- August 2019 - Includes a new section (Use of Paid Leave) which provides a clear road map to employees on when various paid leave, including parental leave, must be used in conjunction with the otherwise unpaid FMLA leave. Improve clarity, consistency, and alignment with other leave policies.
- March 2013 - Policy updated to comply with U.S. Department of Labor’s Final Rules. Revisions include:
- Expanding military “qualifying exigency” to include parental care activities, increase rest and recuperation leave maximum to 15 days, and clarify covered active duty;
- Crediting USERRA-covered service absence towards hours worked for leave eligibility;
- Clarifying “covered servicemember” to include veterans and modifying the definition of their serious injuries and illnesses.
- Eliminating University Forms UM1702 and UM1703 and replacing with reliance on federal-provided forms for military family leave.
- January 2010 - Policy updated to comply with 2010 National Defense Authorization Act. Revisions include:
- Expansion of military caregiver leave (including in revised form UM1702) to encompass certain veterans;
- Expansion of definition of "qualifying exigency" (including in revised form UM1703) to include members in the Regular Armed Forces who are deployed to foreign countries.
- February 2009 - Policy updated to comply with final regulations issued by the U.S. Department of Labor. Revisions include:
- Providing military family FMLA leave related to a qualifying exigency;
- Providing military family FMLA leave related to acting as a caregiver;
- Clarifying calculation of 12 months University employment;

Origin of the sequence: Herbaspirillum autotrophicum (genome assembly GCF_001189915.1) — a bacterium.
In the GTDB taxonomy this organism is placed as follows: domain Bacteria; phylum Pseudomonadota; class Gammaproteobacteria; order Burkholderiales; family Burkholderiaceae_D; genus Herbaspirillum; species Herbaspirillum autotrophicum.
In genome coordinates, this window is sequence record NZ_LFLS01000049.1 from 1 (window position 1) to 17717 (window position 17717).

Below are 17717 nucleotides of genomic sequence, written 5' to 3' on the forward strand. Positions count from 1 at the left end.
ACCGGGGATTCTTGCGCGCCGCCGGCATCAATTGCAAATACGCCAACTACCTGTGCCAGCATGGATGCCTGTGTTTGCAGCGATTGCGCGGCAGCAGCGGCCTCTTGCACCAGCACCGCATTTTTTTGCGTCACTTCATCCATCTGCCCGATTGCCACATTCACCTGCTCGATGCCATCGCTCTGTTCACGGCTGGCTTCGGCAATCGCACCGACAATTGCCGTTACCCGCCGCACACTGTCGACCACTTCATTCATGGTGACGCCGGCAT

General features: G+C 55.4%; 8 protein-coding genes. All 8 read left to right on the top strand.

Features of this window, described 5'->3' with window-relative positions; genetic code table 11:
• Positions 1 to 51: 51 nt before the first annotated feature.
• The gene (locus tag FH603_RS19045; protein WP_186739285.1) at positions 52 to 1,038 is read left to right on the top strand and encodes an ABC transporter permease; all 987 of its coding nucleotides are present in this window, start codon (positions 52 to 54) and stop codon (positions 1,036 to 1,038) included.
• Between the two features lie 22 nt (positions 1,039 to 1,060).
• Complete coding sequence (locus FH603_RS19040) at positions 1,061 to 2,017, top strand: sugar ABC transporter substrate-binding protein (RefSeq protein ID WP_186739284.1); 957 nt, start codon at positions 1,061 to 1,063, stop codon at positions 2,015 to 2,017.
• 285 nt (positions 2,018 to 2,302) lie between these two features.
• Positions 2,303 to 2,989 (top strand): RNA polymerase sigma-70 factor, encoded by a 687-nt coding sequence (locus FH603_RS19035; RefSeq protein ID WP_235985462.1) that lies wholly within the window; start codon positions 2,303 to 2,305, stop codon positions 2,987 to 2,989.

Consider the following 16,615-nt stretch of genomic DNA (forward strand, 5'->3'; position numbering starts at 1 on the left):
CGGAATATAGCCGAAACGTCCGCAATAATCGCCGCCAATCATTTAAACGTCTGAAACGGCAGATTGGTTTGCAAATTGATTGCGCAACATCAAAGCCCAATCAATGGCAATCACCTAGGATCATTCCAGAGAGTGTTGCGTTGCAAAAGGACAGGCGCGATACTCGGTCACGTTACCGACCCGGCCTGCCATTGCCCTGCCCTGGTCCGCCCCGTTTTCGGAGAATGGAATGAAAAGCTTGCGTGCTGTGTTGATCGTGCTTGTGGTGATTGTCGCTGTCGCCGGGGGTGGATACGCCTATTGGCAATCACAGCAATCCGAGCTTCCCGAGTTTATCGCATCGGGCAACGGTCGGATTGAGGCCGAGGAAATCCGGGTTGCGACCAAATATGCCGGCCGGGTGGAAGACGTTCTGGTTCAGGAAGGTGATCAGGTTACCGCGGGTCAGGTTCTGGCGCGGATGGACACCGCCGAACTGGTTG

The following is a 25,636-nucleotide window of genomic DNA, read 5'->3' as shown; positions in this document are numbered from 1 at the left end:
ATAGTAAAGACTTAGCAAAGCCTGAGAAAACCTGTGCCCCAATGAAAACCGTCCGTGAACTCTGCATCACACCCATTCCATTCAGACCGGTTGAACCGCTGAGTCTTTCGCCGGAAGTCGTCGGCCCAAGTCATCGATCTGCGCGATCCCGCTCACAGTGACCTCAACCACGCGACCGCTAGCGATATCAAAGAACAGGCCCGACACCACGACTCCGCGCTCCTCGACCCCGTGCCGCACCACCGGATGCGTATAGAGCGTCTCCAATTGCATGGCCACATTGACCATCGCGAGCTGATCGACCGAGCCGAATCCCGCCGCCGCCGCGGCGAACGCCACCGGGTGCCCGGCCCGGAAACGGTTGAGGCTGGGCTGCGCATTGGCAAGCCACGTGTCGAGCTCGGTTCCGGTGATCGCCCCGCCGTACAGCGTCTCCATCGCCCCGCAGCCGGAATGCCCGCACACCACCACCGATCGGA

- Clarifying all University employees are able to take FMLA leaves if they meet the eligibility criteria;
- Clarifying confirmation of family relationship documentation;
- Adding definitions of "covered servicemember," "immediate family member," "next of kin," and "qualifying exigency;" and
- Clarifying definitions of "authorized health care provider," "employee's parent," "employee's son or daughter," "employee's spouse," and "serious health condition."
- December 2007 - Policy converted to the new University-wide format for administrative policies.
- October 2006 - Removed confusing eligibility language under Official Language, Section G, Graduate Assistants.
- March 2004 - Clarification in language with relation to use of sick and vacation leave, updated HRMS information and minor edits, and clarifications made. Two new forms added:
- UM 1602 Family and Medical Leave Act (FMLA): Certification for Birth/Care of Newborn (pdf)
- UM 1603 Family and Medical Leave Act (FMLA): Certification of Adoption or Foster Care Placement (pdf)
- January 2004 - Minor clarifications in language. Added "Benefits" to Official Language - C. Benefits Reinstatement to clarify the focus of that section.
- March 2003 - Minor clarifications in language.
- July 2002 - Minor clarifications in language, additional information added under Frequently Asked Questions
- April 1995 - Final rules issued by the Department of Labor. Major changes include:
- Redefinition of serious illness and other terms, e.g., health care provider, and
- Requiring FMLA documentation be given to faculty and staff within two business days of request or immediately upon notification of FMLA leave instatement without employee request.
- April 1995 - Original FMLA policy for employees covered by a collective bargaining agreement or the date of contract signing.
- August 1993 - Original FMLA policy for employees not covered by a collective bargaining agreement.
- September 2002